Proponents: Journalist and blogger Andrew Sullivan and … well, that's about it. Perhaps also Joy Behar.
Kernel of Truth? No. Sullivan has couched the whole thing as just pointing out minor discrepancies and asking for reasons—not directly making accusations. Palin has understandably refused to dignify these questions with responses. No one else has picked up the theory publicly, although privately some liberals regard it as plausible.
7. ACORN is part of a liberal conspiracy to steal elections.
The coalition of community organizations first came under fire after allegations that members were filing fraudulent voter-registration forms in order to beef up the Democratic vote in the 2008 elections. Pressure heated up after a videotaped sting humiliated the group.
Proponents: Glenn Beck, conservative commentators Michelle Malkin and Andrew Breitbart, Rep. Steve King (R-Iowa), unsuccessful N.Y. Conservative Party congressional candidate Doug Hoffman.
Kernel of Truth? The James O'Keefe videos showed questionable conduct at the very least, but neither they nor anything else proves a vast left-wing conspiracy between Democrats and ACORN to steal elections.
8. FEMA is establishing detention camps.
The government has quietly made the Federal Emergency Management Agency a shadow government. Even now, FEMA has concentration camps ready across the country to intern American citizens. The idea attracted leftists during the Bush administration and—updated for the Obama administration—now has right-wing adherents.
Proponents:++Glenn Beck (briefly), the Internet.
Kernel of Truth? Too silly to discuss.
9. The Council on American-Islamic Relations is trying to infiltrate Capitol Hill and spread jihad.
Author Dave Gaubatz alleges that the mainstream group is both connected to Islamist terrorists and international jihad and is working to infiltrate the American government by placing interns on Capitol Hill.
Proponents: Dave Gaubatz, Sen. Tom Coburn (R-Okla.), Rep. Sue Myrick (R-N.C.), Joseph Farah.
Kernel of Truth? CAIR has tried to place interns on Capitol Hill, but as it points out, that's standard practice for advocacy groups of all types and allegiances. There's no proof of sinister motives or an effort to encourage international jihad.
10. Obama wants to conscript Americans into a civilian defense corps.
The group would be a brownshirtlike organization that would enforce order in the United States.
Proponents:Glenn Beck, Watergate burglar and media personality G. Gordon Liddy, Ann Coulter.
Kernel of Truth? Liberal press watchdog Media Matters says the theory stems from a speech Obama made in which he argued for the importance of the Foreign Service, AmeriCorps, and the Peace Corps. That's a far cry from an American Gestapo—a claim for which there's no support.
11. Time magazine wants to restrict the Internet to licensed users.
Time, in concert with pro-censorship groups, is backing a plan that would require a license—i.e., government sanction—for people to get on the Internet.
Proponents: Radio host and conspiracy junkie Alex Jones' twoWeb sites.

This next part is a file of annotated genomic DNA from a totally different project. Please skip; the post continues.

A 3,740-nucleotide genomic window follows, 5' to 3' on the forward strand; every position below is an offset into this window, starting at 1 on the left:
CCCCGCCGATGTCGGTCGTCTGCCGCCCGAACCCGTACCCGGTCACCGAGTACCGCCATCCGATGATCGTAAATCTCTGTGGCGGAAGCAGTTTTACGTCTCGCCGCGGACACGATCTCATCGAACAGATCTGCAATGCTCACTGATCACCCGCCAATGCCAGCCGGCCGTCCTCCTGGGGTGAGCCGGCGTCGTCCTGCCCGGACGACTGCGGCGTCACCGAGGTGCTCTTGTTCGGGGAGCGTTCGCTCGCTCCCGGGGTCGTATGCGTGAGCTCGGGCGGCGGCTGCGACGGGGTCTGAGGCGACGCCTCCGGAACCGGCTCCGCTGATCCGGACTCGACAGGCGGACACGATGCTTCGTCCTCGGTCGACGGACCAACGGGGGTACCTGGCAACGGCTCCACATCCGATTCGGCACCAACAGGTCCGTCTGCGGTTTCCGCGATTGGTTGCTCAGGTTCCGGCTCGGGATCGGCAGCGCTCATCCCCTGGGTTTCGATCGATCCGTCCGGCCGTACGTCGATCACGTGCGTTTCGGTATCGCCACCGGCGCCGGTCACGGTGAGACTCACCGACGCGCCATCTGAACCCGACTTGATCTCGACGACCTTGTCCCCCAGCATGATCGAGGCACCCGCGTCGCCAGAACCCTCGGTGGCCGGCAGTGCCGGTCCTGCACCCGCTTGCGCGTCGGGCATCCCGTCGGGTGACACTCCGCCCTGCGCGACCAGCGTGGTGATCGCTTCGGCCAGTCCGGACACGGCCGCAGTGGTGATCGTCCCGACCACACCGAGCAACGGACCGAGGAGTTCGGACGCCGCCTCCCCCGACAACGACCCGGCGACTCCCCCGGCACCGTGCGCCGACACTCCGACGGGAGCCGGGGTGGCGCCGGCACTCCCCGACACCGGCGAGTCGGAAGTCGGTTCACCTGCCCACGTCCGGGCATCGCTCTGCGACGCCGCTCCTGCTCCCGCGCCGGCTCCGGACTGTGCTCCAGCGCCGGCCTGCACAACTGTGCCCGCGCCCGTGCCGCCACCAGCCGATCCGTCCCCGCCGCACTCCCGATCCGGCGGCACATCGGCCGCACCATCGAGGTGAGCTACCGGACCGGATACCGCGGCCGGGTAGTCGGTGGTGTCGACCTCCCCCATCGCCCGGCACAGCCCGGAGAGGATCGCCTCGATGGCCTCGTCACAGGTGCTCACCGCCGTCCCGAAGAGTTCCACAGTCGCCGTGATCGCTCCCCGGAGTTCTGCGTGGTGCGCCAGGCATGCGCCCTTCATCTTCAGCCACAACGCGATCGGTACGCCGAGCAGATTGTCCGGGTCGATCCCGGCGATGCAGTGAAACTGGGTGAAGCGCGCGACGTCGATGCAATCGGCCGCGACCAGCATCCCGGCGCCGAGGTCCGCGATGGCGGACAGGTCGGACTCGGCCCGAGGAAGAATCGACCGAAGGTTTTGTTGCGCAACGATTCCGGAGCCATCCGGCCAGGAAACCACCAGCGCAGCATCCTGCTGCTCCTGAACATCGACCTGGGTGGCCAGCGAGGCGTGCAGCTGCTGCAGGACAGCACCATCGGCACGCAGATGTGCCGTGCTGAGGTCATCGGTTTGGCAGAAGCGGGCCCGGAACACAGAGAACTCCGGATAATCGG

Kernel of Truth?Time published a story reporting on a Microsoft executive who'd like to see licensing to combat anonymity. Broadcasting such a controversial proposal—regardless of its merits—is quite the opposite of censorship, as Time's Michael Scherer rightly explained.
12. 9/11 was an inside job.
The truthers, holdovers from the Bush days, just won't go away. They argue that the physics of the World Trade Center collapse doesn't add up, and that the attacks were an excuse for the U.S. to launch wars abroad and enrich defense contractors. Either the government planned and executed them or it knew they were coming and turned a blind eye.
Proponents:Alex Jones, retired religion professor David Ray Griffin, Reagan administration policy analyst Barbara Honegger, British journalist Robert Fisk.
Kernel of Truth? Not even the staunchest mainstream George W. Bush bashers believe this one. Enough said.
13. The Omnibus One-World Government, Unified Currency, Dollar-Abolishing, Free Trade–Advocating Theory of Everything:
To make, first reheat old theories about elite organizations that supposedly control various world governments and would like to create a single, unitary, global regime—the Bilderberg Group, the Council of Foreign Relations, and the Trilateral Commission. Add a healthy portion of slightly newer but equally discredited theories about the Amero, a pan-North American currency, and the NAFTA superhighway, a planned thruway from Canada to Mexico said to be six football fields wide. Freshen with the economic-crisis-born idea that Ben Bernanke is trying to destroy the value of the dollar. Add a pinch of tea-party spice from former Alabama State Supreme Court Chief Justice Roy Moore, who believes there's a plan underfoot to have a United Nations guard at every American's door. The finished product should taste a little like this.
Proponents: Alex Jones, finance blog Zero Hedge, WorldNetDaily, conservative news site NewsMax, Roy Moore.
Kernel of Truth? Eh, sounds plausible to us.
An excellent and worthy point—but as Newsweek.com's story points out, the evidence demanded by Farah has been provided and verified by the state of Hawaii, as well as by many independent media organizations, and yet Farah's vocal demands for proof have continued unabated. Continuing to call for public officials to release personal documents even after they have been released—and continuing to dispute their authenticity even after they have been independently verified—is the very definition of fostering conspiracy theories. Nonetheless, a clarification is in order: Farah is correct when he claims that he has never explicitly stated that Obama was not born in the United States.